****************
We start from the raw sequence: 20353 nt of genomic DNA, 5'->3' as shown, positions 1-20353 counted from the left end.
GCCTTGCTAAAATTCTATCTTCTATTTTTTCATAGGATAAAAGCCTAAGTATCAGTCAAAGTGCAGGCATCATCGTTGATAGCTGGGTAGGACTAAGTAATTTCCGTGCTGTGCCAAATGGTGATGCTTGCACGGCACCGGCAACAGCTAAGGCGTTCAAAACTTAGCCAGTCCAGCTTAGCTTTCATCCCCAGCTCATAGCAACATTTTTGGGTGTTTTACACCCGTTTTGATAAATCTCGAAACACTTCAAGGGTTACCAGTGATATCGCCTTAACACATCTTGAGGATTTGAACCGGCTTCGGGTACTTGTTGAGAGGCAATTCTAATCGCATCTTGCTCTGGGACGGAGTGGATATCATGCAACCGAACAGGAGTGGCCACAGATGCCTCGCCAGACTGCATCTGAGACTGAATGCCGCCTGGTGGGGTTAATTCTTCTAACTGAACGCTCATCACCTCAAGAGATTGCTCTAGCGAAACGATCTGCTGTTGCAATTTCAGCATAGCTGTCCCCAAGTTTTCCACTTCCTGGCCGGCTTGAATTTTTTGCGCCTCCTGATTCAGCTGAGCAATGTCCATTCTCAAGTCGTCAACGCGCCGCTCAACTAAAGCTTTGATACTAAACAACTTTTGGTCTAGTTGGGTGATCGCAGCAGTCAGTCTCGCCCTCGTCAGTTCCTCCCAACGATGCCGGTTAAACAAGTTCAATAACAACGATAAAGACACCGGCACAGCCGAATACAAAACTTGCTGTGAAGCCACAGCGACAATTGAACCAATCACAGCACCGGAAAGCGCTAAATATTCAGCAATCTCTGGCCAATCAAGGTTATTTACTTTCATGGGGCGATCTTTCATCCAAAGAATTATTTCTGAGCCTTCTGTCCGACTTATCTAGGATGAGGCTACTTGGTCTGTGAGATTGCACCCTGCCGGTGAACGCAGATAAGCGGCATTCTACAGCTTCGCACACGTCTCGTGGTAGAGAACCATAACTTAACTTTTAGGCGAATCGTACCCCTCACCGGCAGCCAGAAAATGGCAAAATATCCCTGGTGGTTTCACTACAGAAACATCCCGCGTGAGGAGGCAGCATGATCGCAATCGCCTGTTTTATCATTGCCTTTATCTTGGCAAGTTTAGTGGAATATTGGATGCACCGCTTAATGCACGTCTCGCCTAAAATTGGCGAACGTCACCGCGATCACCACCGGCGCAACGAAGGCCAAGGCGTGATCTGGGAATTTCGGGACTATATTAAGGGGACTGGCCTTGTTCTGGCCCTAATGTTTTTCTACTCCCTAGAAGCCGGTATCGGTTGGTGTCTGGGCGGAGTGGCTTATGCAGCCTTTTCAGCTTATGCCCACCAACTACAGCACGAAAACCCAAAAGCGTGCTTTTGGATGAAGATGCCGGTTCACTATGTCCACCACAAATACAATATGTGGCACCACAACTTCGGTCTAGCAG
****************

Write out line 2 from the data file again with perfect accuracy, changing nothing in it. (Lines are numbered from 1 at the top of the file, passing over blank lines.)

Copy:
GCCTTGCTAAAATTCTATCTTCTATTTTTTCATAGGATAAAAGCCTAAGTATCAGTCAAAGTGCAGGCATCATCGTTGATAGCTGGGTAGGACTAAGTAATTTCCGTGCTGTGCCAAATGGTGATGCTTGCACGGCACCGGCAACAGCTAAGGCGTTCAAAACTTAGCCAGTCCAGCTTAGCTTTCATCCCCAGCTCATAGCAACATTTTTGGGTGTTTTACACCCGTTTTGATAAATCTCGAAACACTTCAAGGGTTACCAGTGATATCGCCTTAACACATCTTGAGGATTTGAACCGGCTTCGGGTACTTGTTGAGAGGCAATTCTAATCGCATCTTGCTCTGGGACGGAGTGGATATCATGCAACCGAACAGGAGTGGCCACAGATGCCTCGCCAGACTGCATCTGAGACTGAATGCCGCCTGGTGGGGTTAATTCTTCTAACTGAACGCTCATCACCTCAAGAGATTGCTCTAGCGAAACGATCTGCTGTTGCAATTTCAGCATAGCTGTCCCCAAGTTTTCCACTTCCTGGCCGGCTTGAATTTTTTGCGCCTCCTGATTCAGCTGAGCAATGTCCATTCTCAAGTCGTCAACGCGCCGCTCAACTAAAGCTTTGATACTAAACAACTTTTGGTCTAGTTGGGTGATCGCAGCAGTCAGTCTCGCCCTCGTCAGTTCCTCCCAACGATGCCGGTTAAACAAGTTCAATAACAACGATAAAGACACCGGCACAGCCGAATACAAAACTTGCTGTGAAGCCACAGCGACAATTGAACCAATCACAGCACCGGAAAGCGCTAAATATTCAGCAATCTCTGGCCAATCAAGGTTATTTACTTTCATGGGGCGATCTTTCATCCAAAGAATTATTTCTGAGCCTTCTGTCCGACTTATCTAGGATGAGGCTACTTGGTCTGTGAGATTGCACCCTGCCGGTGAACGCAGATAAGCGGCATTCTACAGCTTCGCACACGTCTCGTGGTAGAGAACCATAACTTAACTTTTAGGCGAATCGTACCCCTCACCGGCAGCCAGAAAATGGCAAAATATCCCTGGTGGTTTCACTACAGAAACATCCCGCGTGAGGAGGCAGCATGATCGCAATCGCCTGTTTTATCATTGCCTTTATCTTGGCAAGTTTAGTGGAATATTGGATGCACCGCTTAATGCACGTCTCGCCTAAAATTGGCGAACGTCACCGCGATCACCACCGGCGCAACGAAGGCCAAGGCGTGATCTGGGAATTTCGGGACTATATTAAGGGGACTGGCCTTGTTCTGGCCCTAATGTTTTTCTACTCCCTAGAAGCCGGTATCGGTTGGTGTCTGGGCGGAGTGGCTTATGCAGCCTTTTCAGCTTATGCCCACCAACTACAGCACGAAAACCCAAAAGCGTGCTTTTGGATGAAGATGCCGGTTCACTATGTCCACCACAAATACAATATGTGGCACCACAACTTCGGTCTAGCAG